Poor wound healing is a major health issue in insulin-resistant diabetes. Degeneration of nerves in diabetes contributes to the delay in healing and is associated with reduction in basal keratinocyte migration across the wound bed. Improved understanding of the communication between neurons and keratinocytes, which is critical for wound repair, may lead to new interventions. Cutaneous sensory nerves are now recognized to comprise several subtypes characterized by different markers and functions. Identifying the neuron subtype(s) involved in wound healing may provide clues to new therapeutic directions. To explore the impact of specific neuron-keratinocyte communication on wound healing, we will initially ablate specific neuron subsets in healthy mouse skin using genetic expression of diphtheria toxin receptors and will evaluate the impact on healing of splinted wounds. We will confirm subgroup neurons involvement by chemogenetically introducing and activating stimulatory designer receptors (DREADDs), which we expect to accelerate healing if activated in a nerve subset that is important for normal healing. We have shown that nerve degeneration results from neuronal hyperexcitability and that introducing inhibitory DREADDs into the majority of sensory nerves in a mouse model of diabetes both suppresses this excitation and reverses the nerve degeneration, although the impact on healing is unexplored. Building on this observation, we will introduce these inhibitory DREADDs into specific neuronal subsets in diabetic mice to delineate the impact on healing and whether one or more subtype of neurons is key to the degeneration and healing impairment. These studies in healthy and diabetic mice will allow us to capture unwounded and wound edge skin for conducting transcriptomic analysis. In particular, we will evaluate changes in expression of G-protein coupled receptors (GPCRs). Activation of these GPCRs with selective agonists should replicate the observed effects of DREADDs. We anticipate that these studies will implicate targets in keratinocytes for small molecule drug discovery using high throughput technology to assess calcium signals, migration, proliferation, and toxicity. Best candidates will be tested topically in cultured 3D human diabetic wound models and subsequently in our type 2 diabetic mouse models towards finding new interventions to promote wound healing. These proposed studies will increase our understanding of the role that nerve afferent subsets play in diabetic vs. normal wound healing. Furthermore, by identifying responsible subsets of nerves and gene expression patterns that are altered during diabetic wound healing, we can screen and advance preclinical trials of new small molecules that can be applied topically to promote healing of diabetic wounds.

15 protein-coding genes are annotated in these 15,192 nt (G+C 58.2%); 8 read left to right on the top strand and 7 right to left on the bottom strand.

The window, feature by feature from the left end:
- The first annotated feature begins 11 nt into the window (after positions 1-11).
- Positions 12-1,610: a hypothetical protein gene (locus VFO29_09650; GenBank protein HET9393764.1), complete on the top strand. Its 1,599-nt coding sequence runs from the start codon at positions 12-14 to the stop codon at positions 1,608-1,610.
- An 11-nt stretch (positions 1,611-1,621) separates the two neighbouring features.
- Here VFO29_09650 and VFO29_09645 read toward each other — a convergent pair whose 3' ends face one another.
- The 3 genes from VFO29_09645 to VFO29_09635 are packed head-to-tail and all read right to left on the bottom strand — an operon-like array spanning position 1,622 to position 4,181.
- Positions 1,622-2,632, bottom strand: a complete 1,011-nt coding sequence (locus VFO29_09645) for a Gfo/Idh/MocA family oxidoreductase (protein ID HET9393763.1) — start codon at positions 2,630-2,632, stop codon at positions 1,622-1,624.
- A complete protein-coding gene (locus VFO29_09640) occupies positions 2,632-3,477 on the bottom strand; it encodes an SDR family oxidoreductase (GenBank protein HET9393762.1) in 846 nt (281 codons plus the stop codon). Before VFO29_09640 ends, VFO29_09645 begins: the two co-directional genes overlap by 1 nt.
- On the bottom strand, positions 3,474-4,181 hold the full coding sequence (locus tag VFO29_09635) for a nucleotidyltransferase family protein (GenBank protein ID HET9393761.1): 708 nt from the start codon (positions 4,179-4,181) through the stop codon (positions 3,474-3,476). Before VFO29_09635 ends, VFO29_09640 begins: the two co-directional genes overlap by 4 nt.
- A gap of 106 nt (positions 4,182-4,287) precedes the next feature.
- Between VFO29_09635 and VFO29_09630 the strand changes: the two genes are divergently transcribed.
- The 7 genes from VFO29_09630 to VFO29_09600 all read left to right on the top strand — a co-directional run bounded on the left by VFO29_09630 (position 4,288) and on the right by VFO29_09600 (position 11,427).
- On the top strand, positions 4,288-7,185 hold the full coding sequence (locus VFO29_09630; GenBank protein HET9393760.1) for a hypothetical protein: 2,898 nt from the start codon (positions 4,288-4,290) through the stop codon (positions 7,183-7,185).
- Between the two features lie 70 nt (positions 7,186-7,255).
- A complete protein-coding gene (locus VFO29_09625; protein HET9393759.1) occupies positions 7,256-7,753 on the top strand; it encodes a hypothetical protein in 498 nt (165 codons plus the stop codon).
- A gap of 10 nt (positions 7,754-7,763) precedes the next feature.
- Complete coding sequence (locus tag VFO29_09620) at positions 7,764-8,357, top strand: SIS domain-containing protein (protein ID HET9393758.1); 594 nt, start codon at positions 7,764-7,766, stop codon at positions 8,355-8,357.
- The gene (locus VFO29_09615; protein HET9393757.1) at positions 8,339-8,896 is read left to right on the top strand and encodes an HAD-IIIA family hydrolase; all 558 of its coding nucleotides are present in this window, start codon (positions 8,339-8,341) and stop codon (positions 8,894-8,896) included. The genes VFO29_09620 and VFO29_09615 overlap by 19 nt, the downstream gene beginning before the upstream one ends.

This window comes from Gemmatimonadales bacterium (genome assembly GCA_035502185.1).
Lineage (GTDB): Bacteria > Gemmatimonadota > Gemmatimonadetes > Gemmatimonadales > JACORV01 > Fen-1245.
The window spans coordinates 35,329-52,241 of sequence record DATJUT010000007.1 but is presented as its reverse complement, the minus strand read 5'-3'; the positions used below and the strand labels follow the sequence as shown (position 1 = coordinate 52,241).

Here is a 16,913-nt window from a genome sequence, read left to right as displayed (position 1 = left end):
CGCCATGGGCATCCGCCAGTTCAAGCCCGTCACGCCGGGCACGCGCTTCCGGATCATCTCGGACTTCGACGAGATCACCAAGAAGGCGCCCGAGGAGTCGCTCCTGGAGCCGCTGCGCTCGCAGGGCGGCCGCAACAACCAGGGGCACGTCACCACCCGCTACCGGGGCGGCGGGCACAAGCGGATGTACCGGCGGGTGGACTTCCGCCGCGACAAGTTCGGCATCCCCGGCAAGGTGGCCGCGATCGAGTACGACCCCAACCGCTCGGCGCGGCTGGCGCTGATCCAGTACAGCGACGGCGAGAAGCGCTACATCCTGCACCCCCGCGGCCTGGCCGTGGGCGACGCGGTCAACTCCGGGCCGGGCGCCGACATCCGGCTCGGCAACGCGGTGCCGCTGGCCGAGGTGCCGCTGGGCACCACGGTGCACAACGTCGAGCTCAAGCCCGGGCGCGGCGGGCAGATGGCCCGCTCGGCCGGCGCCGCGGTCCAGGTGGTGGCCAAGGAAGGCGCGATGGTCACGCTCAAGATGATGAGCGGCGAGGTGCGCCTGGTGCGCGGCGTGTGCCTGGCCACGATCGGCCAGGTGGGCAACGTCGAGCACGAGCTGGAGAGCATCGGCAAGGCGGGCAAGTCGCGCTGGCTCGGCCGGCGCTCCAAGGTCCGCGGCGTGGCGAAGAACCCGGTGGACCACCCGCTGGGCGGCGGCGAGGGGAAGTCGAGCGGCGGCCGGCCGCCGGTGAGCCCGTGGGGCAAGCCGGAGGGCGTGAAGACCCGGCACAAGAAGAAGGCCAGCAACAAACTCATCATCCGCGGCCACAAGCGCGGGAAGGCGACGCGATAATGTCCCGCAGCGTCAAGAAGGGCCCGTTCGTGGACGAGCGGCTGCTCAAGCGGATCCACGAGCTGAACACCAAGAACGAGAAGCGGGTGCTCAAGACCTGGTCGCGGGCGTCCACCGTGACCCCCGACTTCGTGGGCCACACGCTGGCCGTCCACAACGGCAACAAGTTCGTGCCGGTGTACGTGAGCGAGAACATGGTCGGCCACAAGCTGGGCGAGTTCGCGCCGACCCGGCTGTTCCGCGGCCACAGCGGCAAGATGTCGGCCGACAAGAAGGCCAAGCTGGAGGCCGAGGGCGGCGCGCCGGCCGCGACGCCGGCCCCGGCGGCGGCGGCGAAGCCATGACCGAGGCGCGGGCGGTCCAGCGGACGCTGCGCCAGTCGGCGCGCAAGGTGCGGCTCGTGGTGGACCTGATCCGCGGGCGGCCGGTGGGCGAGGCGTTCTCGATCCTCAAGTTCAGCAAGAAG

Impaired wound healing in individuals with diabetes remains a major health issue that demands better treatment. We propose that specific subsets of nerves that extend into skin are critical for wound healing but their communication with skin cells is defective in diabetes. Using various genetic techniques, we will study the role that nerve subsets play in healing and, based on alterations we discover or induce in diabetic skin cells and nerves, will find new small drugs that can be applied topically to promote wound healing.